Robby’s Lottery’s main office. (Caribisch Netwerk/José Manuel Dias photo)
WILLEMSTAD/PHILIPSBURG--The Court of First Instance in Curaçao on Tuesday ruled against lottery organizers Robbie’s Lottery and Smartplay in summary proceedings filed against Maduro & Curiel’s Bank (MCB) and Windward Islands Bank (WIB).
The lotteries had filed summary proceedings against the decision of the two banks to terminate their banking relationship.
After weighing all interests in this case, the Judge ruled that the banks cannot be obligated to retain Robbie’s Lottery and Smartplay as customers.
In particular, the Court put a lot of weight on the criminal convictions of the account holders in 2016 for, among other things, tax fraud and money laundering in the so-called “Bientu” case. The claimants’ demands to order the banks to continue the banking relationships have therefore been rejected.
Administratiekantoor Dollar NV and Robertico Alejandro Dos Santos filed a case against Maduro & Curiel’s Bank on February 8, whereas Dollar, Jamaroma Lotteries NV, the Money Game NV, TMF Management Services Ltd., Caribbean Investment Group Ltd. and L&G Universal Ltd. filed a similar case against WIB.
Dollar and Dos Santos have been clients of MCB and its subsidiary WIB for a number of years. In November and December 2018, however, MCB and WIB terminated their banking relations with Dollar, Dos Santos and Jamaroma, who operate Robbie’s Lottery and Smartplay.
By letter of November 21, 2018, MCB informed Dollar that “after the assessment of your profile the Bank has concluded that it is no longer in the position to maintain its banking relationship with your lottery business as your business segment is high risk and is no longer within our risk appetite.”
On December 21, 2018, MCB sent a similar letter to Dos Santos, in which it was stated that his “client profile” did not fit within MCB’s “risk appetite.”
The lotteries had appealed with the Banks to repeal the cancellation of their accounts. MCB and WIB persisted but granted the lotteries an extension of the period of termination until March 31, 2019.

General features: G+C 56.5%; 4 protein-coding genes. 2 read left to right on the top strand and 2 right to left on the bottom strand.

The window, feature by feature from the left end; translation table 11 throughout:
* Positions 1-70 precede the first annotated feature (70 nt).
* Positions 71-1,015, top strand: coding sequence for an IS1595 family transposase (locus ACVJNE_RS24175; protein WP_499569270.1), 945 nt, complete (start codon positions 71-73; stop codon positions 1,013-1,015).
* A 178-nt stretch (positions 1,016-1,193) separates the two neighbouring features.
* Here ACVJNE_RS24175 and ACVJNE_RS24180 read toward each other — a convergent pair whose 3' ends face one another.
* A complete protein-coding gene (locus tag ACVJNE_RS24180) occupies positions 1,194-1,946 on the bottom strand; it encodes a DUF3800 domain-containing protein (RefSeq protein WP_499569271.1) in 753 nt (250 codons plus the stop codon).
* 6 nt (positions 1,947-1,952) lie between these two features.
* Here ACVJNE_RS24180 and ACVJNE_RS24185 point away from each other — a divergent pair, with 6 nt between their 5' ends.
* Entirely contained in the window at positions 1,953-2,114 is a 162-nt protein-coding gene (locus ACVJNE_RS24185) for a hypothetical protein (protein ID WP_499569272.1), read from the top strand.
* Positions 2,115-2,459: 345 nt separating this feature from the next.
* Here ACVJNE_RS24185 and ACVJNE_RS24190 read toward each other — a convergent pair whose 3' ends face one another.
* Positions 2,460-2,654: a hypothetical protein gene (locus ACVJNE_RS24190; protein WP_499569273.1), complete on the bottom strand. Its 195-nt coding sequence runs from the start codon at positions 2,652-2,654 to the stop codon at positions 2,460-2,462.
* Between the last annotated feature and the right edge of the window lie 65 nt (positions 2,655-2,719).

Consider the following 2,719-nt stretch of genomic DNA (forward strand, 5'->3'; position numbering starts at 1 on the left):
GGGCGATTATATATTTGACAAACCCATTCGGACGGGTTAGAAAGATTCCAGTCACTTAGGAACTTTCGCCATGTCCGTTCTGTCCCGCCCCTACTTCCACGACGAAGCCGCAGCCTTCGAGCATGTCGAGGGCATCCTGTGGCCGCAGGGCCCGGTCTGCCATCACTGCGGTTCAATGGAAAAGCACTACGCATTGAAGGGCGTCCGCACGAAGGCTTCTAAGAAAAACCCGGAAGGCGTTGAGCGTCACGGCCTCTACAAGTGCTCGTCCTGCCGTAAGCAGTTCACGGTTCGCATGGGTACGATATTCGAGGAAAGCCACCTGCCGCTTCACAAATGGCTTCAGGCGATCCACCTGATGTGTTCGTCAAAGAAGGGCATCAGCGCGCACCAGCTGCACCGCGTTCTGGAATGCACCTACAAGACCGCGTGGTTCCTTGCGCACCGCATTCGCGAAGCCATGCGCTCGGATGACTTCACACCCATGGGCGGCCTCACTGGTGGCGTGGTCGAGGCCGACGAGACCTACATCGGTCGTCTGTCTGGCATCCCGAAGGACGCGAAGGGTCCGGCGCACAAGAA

The Banks primarily based their desire to terminate their banking relationships with Dollar, Dos Santos, Jamaroma and The Money Game on the 2016 convictions of tax evasion, money laundering and forgery in connection with illegal lotteries.
The Judge in the Bientu-case had stated that for a number of years suspects had withheld company turnover, had filed incorrect tax returns and had forged annual reports, as a result of which the former Netherlands Antilles, and Countries Curaçao and St. Maarten were disadvantaged for an amount of approximately NAf. 50 million. In these schemes plaintiffs had made use of their MCB and WIB accounts, the Judge added.
In particular in view of these relatively recent criminal convictions and the nature and extent of the proven criminal acts, the Court considered it sufficiently plausible that continuation of the banking relationship for MCB and WIB would entail reputation risks that could be detrimental to their (international) operational management and be in conflict with internal and external requirements in the field of financial integrity.
“The freedom of contract of MCB and WIB and their interest in terminating their contractual relationships with claimants must, therefore, outweigh the interest of claimants in the continuation of that relationship,” the Judge stated in the verdict.
The Judge added that claimants also had failed to make it plausible that they would not be welcome at any other bank in Curaçao and St. Maarten.